Mr. Mathews is the original founding member of The Burning Rock Collective, a group of writers who were inspired by his creative writing class. The membership includes Michael Winter, Lisa Moore, and Jessica Grant, among authors.
Published by Breakwater Books, The Artificial Newfoundlander is available in bookstores around the province.
A Whole Nuther ThangBy Dr. Mark Schoenberg
In his own twangy voice, JimBob talks about why he thinks coddling is wrong, and why you shouldn’t spare the rod when it comes to students, because teachers who give corporal punishment are the ones who care enough “to drill some sense” into the kids. He tackles the religion vs. science debate, claiming they are “both in separate ballparks” as far as he can see, since neither one can see the other’s arguments or appreciate them. JimBob snipes about health care and why no one is really talking about the real issues, but instead, it seems to him to be just politicians puffing themselves up and grappling for power.
But JimBob also introduces you to the other people in his world. There’s his mentor Mark who sometimes talks in circles, his friends, and his wife Mary Alice. In one of the book’s most moving sections, JimBob relates how and why they never were able to have children, which leads to a touching revelation about his own parents. Smart and slyly funny, A Whole Nuther Thang is as provocative as it is entertaining.
A Whole Nuther Thang is published by BookSurge Publishing. Dr. Mark Schoenberg is professor emeritus of the Counselling Centre.
Moravian Beginnings in LabradorEdited by Dr. Hans Rollmann
Edited by Dr. Hans Rollmann, a professor in the Department of Religious Studies, Moravian Beginnings includes nine essays and a foreword by Dr. Edward Roberts, former chair of Memorials’ Board of Regents.
The Moravian missionaries in Labrador were the first Europeans to settle along the northern coast and became an integral part of the lives of the Inuit who lived north of Lake Melville. Dr. Rollmann and his colleagues have greatly added to the knowledge of this important but too-little known story.
Johann Christian Erhardt and four missionaries were the first Moravians to explore Labrador. Erhardt’s 1752 expedition ended disastrously, however, when he and several colleagues were killed.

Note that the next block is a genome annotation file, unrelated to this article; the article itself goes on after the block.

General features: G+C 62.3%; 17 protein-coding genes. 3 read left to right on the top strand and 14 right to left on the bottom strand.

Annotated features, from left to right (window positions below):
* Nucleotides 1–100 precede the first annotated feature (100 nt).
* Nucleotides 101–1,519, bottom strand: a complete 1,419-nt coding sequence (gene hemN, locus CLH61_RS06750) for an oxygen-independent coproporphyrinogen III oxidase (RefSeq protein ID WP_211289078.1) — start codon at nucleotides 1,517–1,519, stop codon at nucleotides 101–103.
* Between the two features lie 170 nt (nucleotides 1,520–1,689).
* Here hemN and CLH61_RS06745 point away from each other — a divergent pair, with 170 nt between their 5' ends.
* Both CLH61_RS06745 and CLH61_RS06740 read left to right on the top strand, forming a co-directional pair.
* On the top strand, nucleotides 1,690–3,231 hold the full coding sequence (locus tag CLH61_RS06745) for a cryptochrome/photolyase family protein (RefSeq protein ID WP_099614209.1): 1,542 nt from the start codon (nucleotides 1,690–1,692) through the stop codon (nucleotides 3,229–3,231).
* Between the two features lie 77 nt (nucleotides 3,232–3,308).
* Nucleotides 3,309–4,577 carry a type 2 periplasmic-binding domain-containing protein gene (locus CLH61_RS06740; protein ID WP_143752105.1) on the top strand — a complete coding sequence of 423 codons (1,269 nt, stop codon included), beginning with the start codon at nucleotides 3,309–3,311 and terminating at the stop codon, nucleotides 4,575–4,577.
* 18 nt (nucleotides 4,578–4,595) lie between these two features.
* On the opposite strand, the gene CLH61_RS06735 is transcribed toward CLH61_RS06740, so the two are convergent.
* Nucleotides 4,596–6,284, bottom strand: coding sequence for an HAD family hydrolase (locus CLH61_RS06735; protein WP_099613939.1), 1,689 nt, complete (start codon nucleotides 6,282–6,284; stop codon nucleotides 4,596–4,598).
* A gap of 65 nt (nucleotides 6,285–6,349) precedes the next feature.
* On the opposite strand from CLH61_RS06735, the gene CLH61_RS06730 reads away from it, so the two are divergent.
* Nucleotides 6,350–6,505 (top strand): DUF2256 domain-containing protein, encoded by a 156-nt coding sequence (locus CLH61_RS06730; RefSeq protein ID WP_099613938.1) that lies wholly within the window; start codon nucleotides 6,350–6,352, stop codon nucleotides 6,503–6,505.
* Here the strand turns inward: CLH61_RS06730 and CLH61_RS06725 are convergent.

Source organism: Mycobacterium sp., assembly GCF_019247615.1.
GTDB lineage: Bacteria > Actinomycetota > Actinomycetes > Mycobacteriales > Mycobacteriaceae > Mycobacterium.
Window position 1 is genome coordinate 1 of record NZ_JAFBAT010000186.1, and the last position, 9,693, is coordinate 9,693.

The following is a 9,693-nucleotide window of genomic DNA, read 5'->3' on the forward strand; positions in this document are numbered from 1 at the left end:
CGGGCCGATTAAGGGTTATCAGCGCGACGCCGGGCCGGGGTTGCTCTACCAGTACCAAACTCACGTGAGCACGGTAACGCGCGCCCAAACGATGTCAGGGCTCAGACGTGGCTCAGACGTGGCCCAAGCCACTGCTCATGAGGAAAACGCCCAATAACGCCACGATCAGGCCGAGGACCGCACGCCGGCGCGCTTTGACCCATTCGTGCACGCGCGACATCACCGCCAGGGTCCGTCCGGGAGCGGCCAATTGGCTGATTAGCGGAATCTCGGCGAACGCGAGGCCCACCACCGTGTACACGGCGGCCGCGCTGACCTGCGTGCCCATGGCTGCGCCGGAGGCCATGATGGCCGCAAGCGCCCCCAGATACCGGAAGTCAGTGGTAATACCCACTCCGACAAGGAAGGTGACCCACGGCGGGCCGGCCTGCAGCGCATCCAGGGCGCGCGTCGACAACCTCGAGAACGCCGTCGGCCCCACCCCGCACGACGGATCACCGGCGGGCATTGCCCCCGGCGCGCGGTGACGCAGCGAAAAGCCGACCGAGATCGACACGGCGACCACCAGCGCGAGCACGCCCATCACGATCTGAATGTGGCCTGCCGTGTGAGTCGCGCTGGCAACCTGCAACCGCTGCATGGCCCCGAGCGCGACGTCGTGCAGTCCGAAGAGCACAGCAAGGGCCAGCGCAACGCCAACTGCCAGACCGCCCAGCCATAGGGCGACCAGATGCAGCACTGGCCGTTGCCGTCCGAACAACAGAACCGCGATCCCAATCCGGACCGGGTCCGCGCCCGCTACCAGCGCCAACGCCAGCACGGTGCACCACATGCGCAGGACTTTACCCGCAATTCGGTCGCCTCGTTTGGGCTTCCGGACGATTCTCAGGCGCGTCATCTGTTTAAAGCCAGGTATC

He was followed 12 years later by Jens Haven who was the driving force behind the establishment of Nain in 1771, the first European settlement in northern Labrador.
From there, the Moravian mission spread along the coast and thrived for 150 years. The last missionary of European descent left Labrador earlier this decade but several thousand Labradorians still adhere to the Moravian Church, which is now administered by Labradorians.
The symposium was held in Makkovik and Hopedale on the coast in 2002 to mark the 250th anniversary of Erhardt’s voyage to Labrador. The papers presented there are found in this volume.
Dr. Rollmann also contributed two articles to the symposium volume, one titled Johann Christian Erhardt and the First Moravian Exploration of Labrador in 1752, the other dealing with the Moravian land grants.
Dr. James Hiller, former head of the History department, also contributed to the collection, as did former professor of Anthropology Dr. John Kennedy.
Moravian Beginnings in Labrador is the second occasional publication of the journal Newfoundland and Labrador Studies. Newfoundland and Labrador Studies is a bi-annual, interdisciplinary journal devoted to publishing original essays in either English or French about the society and culture of Newfoundland and Labrador.
All journals are available at www.mun.ca/nls.
Mi’sel Joe: An Aboriginal Chief’s JourneyBy Raoul Andersen and John Crellin
Mi’sel Joe also speaks of a community fighting for the right to determine its own future. He tells of the struggle to revitalize traditional values in the face of racial prejudice. He reveals the steps being taken by aboriginal leaders, both in this province and elsewhere, to help their people gain respect in a white man’s world without losing their own identity. Mi’sel Joe’s story is his own, but it is also a window into Mi’kmaq history, culture, and traditions.
Published by Flanker Press, Mi’sel Joe was a Canadian Aboriginal Books for Schools 2009–2010 Selection and a finalist for the 2010 Atlantic Book Awards Democracy 250 Atlantic Book Award for Historical Writing.
Drs. Andersen and Crellin are honorary research professors at Memorial. Their backgrounds in anthropology, history, and medicine lie behind many collaborative activities. Ever since a Memorial University medical student undertook a project at Conne River in 1993, Andersen and Crellin have been involved with Mi’sel Joe in a variety of conferences and other educational activities.
Mi’sel Joe is available in bookstores around the province.
God Guard Thee NewfoundlandEdited by Dr. Paul J. Johnson
Newfoundland and Labrador’s 500-year-old fishery developed problems initially resulting from England’s refusal or inability to implement and enforce well-planned fishery regulations. And the governments, justice systems, and land ownership rules that were imposed on the people of this province for hundreds of years were not even close to being logical or adequate.
How will Newfoundlanders and Labradorians now get a fair share in developing their resources? What have they learned from their recent and not-so-recent experiences? God Guard Thee Newfoundland examines these and other pertinent questions facing the province today.
Memorial writers in this collection include university historian Dr. Melvin Baker and Dr. Jeff Webb, history.
Dr. Paul J. Johnson is a businessman and philanthropist. He was awarded an honorary doctor of laws degree by Memorial in 1994. God Guard Thee is published by Flanker.